While the European Union (EU28) is overwhelmingly the UK's top trading partner, the question has been raised in recent days on whether the Euro Area is Ireland's top trading partner or whether it is an Anglo-Saxon alliance that will copperfasten prosperity, free of sclerotic Europe?
David McWilliams wrote in his Sunday Business Post column last Sunday: "...there is a startling divergence between the British economy, our biggest trading partner, and the Eurozone economy that Official Ireland pretends is our biggest trading partner...we are actually part of the Anglosphere which maps a giant global arch from Dublin to London, across the Atlantic through North America and down to Australia and New Zealand. This is our world. This is where we trade, where our investments come from, where our people live. It is an interlinked web of culture, language and family."
Soundbite narratives are popular and with Europe struggling, the current Irish recovery is attributed to the economic ties with the UK and the US. These of course are important, including for emigration, but the data since early 2013 show that most of the added jobs were not in exporting firms.
In July 2000, Mary Harney, then enterprise minister and leader of the Progressive Democrats, in a speech famously put Ireland in the American orbit. It was fine that Germany financed road building and provided CAP welfare to Irish farmers at a rate of 6% of annual GDP a few years before. Times had changed and the alchemists had found a formula that would create a permanent prosperity.
"Geographically we are closer to Berlin than Boston. Spiritually we are probably a lot closer to Boston than Berlin," Harney said. "When Americans come here they find a country that believes in the incentive power of low taxation. They find a country that believes in economic liberalisation. They find a country that believes in essential regulation but not over-regulation. On looking further afield in Europe they find also that not every European country believes in all of these things."
Five years later Thomas Friedman, New York Times columnist, began a piece with a Dublin dateline: "Here's something you probably didn't know: Ireland today is the richest country in the European Union after Luxembourg."
It wasn't the truth then and it's even further from it now.
"It wasn't a miracle, we didn't find gold," Friedman quoted Harney. "It was the right domestic policies and embracing globalization."
In 1973, the year Ireland joined the then European Economic Community (EEC) almost 55% of the total value of exports went to the UK followed by the Other 7 EEC members (21%), Rest of World (14%) and the US (10%).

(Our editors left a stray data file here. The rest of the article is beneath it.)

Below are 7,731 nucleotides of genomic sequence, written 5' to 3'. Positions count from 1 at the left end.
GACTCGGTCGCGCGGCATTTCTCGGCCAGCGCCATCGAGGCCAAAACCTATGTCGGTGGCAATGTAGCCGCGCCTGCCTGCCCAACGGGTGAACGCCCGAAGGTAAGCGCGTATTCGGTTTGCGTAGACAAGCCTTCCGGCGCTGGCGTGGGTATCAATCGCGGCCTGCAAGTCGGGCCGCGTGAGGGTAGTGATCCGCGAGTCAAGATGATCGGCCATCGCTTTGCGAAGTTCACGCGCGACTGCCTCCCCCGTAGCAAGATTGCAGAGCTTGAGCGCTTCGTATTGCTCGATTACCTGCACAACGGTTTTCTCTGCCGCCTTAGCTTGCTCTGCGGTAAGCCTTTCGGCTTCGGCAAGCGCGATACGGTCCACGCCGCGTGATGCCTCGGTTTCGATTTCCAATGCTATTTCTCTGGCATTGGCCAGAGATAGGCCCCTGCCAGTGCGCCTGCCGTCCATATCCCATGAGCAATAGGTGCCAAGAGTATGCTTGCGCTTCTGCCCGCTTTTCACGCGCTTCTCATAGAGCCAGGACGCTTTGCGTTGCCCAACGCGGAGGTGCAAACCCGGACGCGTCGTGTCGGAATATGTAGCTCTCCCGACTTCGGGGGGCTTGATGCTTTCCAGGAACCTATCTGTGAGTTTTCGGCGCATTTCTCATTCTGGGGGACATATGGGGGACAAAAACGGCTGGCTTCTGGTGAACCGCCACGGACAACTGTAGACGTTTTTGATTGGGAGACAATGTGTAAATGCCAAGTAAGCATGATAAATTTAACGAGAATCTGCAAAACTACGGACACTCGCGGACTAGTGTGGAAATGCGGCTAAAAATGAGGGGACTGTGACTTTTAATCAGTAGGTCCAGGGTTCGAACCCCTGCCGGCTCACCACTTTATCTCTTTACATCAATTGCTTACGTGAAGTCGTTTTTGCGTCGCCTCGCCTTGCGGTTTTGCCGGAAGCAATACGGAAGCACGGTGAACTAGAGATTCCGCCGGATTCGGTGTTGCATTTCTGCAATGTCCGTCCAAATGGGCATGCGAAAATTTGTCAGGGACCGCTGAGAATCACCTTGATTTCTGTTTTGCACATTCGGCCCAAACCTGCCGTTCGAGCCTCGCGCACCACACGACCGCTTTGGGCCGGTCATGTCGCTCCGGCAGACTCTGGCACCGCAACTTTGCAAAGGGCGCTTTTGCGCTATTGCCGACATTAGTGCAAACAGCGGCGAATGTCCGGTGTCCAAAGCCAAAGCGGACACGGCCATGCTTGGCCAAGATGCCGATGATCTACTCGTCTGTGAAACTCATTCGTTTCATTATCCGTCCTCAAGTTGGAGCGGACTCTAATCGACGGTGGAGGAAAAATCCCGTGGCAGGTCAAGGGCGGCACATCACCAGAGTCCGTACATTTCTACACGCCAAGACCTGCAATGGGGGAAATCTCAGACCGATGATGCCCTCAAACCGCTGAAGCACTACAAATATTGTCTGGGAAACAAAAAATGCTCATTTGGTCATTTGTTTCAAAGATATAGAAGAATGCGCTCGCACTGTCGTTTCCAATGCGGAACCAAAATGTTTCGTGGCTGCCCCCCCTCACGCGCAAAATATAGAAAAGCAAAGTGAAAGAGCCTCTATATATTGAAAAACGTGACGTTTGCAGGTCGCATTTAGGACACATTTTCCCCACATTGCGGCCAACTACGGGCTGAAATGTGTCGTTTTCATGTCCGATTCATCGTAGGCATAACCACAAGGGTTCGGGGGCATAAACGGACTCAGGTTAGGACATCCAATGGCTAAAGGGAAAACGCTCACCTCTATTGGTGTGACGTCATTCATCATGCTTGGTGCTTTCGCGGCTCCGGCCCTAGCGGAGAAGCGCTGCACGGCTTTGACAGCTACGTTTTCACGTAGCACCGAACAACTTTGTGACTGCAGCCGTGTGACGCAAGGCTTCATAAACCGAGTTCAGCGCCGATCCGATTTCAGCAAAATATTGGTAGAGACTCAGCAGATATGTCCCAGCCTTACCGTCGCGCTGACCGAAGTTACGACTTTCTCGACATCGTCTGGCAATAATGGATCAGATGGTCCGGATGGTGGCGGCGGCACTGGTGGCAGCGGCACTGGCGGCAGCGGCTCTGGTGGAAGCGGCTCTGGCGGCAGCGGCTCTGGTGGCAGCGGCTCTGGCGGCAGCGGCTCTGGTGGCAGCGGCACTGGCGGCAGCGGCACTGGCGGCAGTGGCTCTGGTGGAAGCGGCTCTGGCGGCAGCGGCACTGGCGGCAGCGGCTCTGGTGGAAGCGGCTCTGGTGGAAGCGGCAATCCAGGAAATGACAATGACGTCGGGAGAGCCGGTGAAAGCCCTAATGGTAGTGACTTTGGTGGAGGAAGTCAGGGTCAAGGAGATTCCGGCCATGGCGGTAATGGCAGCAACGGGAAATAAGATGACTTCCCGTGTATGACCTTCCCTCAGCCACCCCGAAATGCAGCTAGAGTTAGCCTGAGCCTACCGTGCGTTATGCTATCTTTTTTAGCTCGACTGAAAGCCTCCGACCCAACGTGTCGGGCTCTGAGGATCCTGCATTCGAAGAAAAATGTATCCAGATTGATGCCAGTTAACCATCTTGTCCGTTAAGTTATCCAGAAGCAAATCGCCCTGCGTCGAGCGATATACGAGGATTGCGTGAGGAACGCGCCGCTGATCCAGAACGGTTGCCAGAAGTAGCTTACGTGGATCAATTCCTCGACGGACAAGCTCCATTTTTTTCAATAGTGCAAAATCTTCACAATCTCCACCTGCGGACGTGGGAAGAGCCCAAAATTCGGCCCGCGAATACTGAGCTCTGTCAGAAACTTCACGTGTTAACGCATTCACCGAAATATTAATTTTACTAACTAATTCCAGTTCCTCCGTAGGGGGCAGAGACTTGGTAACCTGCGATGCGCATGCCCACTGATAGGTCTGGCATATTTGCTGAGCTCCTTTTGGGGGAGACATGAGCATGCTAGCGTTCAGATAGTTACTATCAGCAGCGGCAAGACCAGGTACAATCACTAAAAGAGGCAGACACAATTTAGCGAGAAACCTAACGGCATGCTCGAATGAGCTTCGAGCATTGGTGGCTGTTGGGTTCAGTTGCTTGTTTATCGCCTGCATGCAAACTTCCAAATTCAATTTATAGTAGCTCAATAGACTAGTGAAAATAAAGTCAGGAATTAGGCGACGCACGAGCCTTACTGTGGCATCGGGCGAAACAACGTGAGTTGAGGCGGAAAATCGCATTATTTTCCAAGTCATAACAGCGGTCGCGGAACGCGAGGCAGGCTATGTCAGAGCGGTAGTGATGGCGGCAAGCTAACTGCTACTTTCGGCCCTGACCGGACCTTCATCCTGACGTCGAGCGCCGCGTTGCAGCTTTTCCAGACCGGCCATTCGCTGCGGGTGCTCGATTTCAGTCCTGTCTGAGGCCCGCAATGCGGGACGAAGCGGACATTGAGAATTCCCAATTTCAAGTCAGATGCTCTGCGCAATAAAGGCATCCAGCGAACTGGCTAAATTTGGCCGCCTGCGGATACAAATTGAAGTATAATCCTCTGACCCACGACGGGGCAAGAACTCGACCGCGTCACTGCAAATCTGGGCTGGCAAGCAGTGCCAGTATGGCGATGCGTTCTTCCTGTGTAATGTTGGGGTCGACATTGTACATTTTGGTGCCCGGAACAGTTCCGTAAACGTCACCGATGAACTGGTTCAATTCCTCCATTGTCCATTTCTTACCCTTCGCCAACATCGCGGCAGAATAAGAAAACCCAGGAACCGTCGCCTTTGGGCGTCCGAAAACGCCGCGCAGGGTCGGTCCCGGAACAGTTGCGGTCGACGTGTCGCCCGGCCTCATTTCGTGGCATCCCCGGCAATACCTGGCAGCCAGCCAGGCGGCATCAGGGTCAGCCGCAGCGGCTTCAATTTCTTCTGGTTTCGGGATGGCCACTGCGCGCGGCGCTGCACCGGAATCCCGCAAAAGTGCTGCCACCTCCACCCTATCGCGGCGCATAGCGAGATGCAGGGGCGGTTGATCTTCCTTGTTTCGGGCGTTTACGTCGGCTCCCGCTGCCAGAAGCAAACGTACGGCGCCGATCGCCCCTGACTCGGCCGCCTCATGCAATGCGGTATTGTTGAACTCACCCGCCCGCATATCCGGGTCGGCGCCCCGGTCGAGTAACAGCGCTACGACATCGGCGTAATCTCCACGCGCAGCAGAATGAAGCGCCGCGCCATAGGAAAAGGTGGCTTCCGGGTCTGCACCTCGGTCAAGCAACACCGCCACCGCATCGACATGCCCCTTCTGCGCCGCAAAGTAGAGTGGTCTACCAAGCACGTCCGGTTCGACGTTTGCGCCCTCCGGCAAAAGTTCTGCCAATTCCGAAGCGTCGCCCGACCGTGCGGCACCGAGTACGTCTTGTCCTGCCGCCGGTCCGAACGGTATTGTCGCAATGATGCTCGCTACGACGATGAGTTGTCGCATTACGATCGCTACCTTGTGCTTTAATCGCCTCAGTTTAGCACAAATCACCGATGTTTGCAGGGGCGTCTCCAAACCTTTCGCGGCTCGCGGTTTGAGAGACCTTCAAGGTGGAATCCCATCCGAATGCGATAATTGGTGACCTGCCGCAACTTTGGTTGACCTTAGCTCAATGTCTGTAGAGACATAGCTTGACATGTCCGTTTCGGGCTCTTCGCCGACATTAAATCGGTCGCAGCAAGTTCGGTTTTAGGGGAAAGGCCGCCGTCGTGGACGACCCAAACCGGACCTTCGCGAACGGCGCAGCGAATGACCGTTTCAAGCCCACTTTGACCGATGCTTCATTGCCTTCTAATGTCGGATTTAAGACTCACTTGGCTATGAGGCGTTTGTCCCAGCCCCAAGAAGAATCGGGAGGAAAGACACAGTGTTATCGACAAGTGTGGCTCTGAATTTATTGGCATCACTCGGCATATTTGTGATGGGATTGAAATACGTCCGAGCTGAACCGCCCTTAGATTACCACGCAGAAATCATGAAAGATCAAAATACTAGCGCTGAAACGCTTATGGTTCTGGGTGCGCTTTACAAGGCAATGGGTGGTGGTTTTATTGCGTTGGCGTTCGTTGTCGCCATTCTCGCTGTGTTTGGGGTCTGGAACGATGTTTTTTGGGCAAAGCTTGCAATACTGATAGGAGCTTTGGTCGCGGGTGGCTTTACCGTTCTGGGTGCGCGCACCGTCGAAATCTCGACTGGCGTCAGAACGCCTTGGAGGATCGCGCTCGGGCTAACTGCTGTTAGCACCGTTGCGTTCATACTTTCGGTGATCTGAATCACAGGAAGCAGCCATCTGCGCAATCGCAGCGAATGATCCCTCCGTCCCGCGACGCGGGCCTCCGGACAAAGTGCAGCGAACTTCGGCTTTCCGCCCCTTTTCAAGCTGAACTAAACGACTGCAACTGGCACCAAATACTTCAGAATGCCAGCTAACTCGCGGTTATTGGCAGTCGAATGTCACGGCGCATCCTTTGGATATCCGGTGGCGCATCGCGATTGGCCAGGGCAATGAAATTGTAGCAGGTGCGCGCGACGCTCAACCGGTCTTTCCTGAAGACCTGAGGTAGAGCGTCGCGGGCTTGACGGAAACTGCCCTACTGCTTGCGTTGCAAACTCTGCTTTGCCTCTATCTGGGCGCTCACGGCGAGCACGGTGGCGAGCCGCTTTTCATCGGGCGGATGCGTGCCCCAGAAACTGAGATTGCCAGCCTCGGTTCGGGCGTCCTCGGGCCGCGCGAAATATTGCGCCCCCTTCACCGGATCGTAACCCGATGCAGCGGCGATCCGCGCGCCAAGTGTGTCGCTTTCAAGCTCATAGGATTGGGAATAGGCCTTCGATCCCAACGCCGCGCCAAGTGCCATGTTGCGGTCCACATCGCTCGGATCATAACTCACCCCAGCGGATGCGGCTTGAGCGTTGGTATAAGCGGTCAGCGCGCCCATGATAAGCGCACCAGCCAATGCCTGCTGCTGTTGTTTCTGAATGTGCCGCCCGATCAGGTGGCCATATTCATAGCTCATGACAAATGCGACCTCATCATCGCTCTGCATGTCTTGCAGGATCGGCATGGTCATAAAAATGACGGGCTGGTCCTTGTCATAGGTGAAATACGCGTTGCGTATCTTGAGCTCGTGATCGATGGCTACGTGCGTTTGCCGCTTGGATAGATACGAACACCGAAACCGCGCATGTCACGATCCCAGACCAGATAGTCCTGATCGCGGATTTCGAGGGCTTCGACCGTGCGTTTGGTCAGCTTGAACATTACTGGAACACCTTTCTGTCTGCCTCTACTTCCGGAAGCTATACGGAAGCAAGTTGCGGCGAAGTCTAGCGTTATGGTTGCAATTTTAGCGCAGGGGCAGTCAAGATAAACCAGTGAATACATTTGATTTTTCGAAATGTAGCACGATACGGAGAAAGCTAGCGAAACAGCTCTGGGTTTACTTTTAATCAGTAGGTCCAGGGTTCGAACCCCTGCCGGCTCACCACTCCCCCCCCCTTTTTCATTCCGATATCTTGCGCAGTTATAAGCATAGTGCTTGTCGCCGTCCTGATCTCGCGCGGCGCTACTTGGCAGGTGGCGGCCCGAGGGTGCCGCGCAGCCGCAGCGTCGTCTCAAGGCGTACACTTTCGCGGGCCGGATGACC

The UK now accounts for about (17%) of total exports; the Other EU26 (39%); the US (18%); Rest of World (26%).
During the Irish recession of the 1980s, there was a lot of debate on introducing foreign languages at school primary level and it got nowhere.
In 2010, approximately 3% of Irish primary school students were studying a foreign language — compared to the UK's 69%, and an EU average of 79% according to Eurostat.
The inability of the indigenous international trading sector to develop significant markets inside or outside of what David McWilliams calls the Anglosphere, does not mean we can float on an arc all the way to New Zealand.
There is no pot of gold under that rainbow either.
David McWilliams writes: "We are the only Eurozone country that actually does more trade outside the Eurozone than within it."
However, behind this claim is a reality that it's not Irish firms in the main that are handling the trade. Most of this trade doesn't even involve selling, marketing overseas, or innovation in Ireland.
The Irish Government says that 54% of IDA Ireland client firms are research and development (R&D) inactive and a small number of the foreign firms account for most of the low activity. The level of patenting has hardly changed in a decade.
David McWilliams also writes: "In a world of mobile capital there can be few more attractive destinations for innovative and high-tech investment. Britain has four of the top ten universities worldwide, generating world-class academic research. This is evidenced in the disproportionate number of British-based Nobel prize winners in science."
However, the commercialisation record is poor:
It is good to see the British economy improving as many indigenous firms are reliant on it.
London is a successful global city but it is only part of the UK economy and in 2014 GDP per capita was still slightly behind France and several other European countries. Exports to Ireland exceed exports to China and the UK has run a combined goods and services deficit every year since 1999.
In contrast with Germany where most new jobs added in the economy in recent years have been permanent ones, there has been a big rise in self-employment and part-time jobs in the UK.
The reality check here is that the Irish will never become rich by holding the cap out in the biggest part of the Anglosphere for ready-made jobs.
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